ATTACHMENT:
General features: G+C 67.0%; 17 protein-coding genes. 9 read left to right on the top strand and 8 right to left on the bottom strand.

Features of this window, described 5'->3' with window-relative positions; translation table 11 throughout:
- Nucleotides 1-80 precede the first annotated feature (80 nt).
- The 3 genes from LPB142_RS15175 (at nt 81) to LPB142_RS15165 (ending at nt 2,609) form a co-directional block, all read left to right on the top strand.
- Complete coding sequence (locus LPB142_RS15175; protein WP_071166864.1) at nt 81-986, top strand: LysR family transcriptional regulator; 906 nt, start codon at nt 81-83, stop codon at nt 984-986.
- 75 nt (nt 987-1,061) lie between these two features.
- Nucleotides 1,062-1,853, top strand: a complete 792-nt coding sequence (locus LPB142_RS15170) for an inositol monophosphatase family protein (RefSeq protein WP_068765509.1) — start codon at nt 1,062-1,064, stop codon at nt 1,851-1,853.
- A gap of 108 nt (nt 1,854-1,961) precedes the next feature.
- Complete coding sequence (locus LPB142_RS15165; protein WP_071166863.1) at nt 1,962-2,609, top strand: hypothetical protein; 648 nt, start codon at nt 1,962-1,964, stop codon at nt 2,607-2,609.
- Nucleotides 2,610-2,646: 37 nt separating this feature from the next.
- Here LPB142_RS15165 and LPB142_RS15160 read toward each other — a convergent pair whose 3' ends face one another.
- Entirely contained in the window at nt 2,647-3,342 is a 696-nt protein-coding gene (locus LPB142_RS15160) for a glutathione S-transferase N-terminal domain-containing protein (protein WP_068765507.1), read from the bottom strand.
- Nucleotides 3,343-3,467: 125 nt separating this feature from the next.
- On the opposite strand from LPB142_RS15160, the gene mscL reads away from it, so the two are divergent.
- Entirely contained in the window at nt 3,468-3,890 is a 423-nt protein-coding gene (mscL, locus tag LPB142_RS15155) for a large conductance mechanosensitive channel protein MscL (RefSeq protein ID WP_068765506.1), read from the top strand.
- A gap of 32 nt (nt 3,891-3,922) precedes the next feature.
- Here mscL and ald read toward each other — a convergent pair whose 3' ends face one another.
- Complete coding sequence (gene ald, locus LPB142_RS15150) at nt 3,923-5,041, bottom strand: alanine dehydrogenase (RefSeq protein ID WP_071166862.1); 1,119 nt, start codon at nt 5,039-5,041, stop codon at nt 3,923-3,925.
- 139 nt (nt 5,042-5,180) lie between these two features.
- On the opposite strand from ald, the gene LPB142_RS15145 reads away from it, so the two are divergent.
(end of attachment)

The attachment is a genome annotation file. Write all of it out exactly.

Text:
General features: G+C 67.0%; 17 protein-coding genes. 9 read left to right on the top strand and 8 right to left on the bottom strand.

Features of this window, described 5'->3' with window-relative positions; translation table 11 throughout:
- Nucleotides 1-80 precede the first annotated feature (80 nt).
- The 3 genes from LPB142_RS15175 (at nt 81) to LPB142_RS15165 (ending at nt 2,609) form a co-directional block, all read left to right on the top strand.
- Complete coding sequence (locus LPB142_RS15175; protein WP_071166864.1) at nt 81-986, top strand: LysR family transcriptional regulator; 906 nt, start codon at nt 81-83, stop codon at nt 984-986.
- 75 nt (nt 987-1,061) lie between these two features.
- Nucleotides 1,062-1,853, top strand: a complete 792-nt coding sequence (locus LPB142_RS15170) for an inositol monophosphatase family protein (RefSeq protein WP_068765509.1) — start codon at nt 1,062-1,064, stop codon at nt 1,851-1,853.
- A gap of 108 nt (nt 1,854-1,961) precedes the next feature.
- Complete coding sequence (locus LPB142_RS15165; protein WP_071166863.1) at nt 1,962-2,609, top strand: hypothetical protein; 648 nt, start codon at nt 1,962-1,964, stop codon at nt 2,607-2,609.
- Nucleotides 2,610-2,646: 37 nt separating this feature from the next.
- Here LPB142_RS15165 and LPB142_RS15160 read toward each other — a convergent pair whose 3' ends face one another.
- Entirely contained in the window at nt 2,647-3,342 is a 696-nt protein-coding gene (locus LPB142_RS15160) for a glutathione S-transferase N-terminal domain-containing protein (protein WP_068765507.1), read from the bottom strand.
- Nucleotides 3,343-3,467: 125 nt separating this feature from the next.
- On the opposite strand from LPB142_RS15160, the gene mscL reads away from it, so the two are divergent.
- Entirely contained in the window at nt 3,468-3,890 is a 423-nt protein-coding gene (mscL, locus tag LPB142_RS15155) for a large conductance mechanosensitive channel protein MscL (RefSeq protein ID WP_068765506.1), read from the top strand.
- A gap of 32 nt (nt 3,891-3,922) precedes the next feature.
- Here mscL and ald read toward each other — a convergent pair whose 3' ends face one another.
- Complete coding sequence (gene ald, locus LPB142_RS15150) at nt 3,923-5,041, bottom strand: alanine dehydrogenase (RefSeq protein ID WP_071166862.1); 1,119 nt, start codon at nt 5,039-5,041, stop codon at nt 3,923-3,925.
- 139 nt (nt 5,042-5,180) lie between these two features.
- On the opposite strand from ald, the gene LPB142_RS15145 reads away from it, so the two are divergent.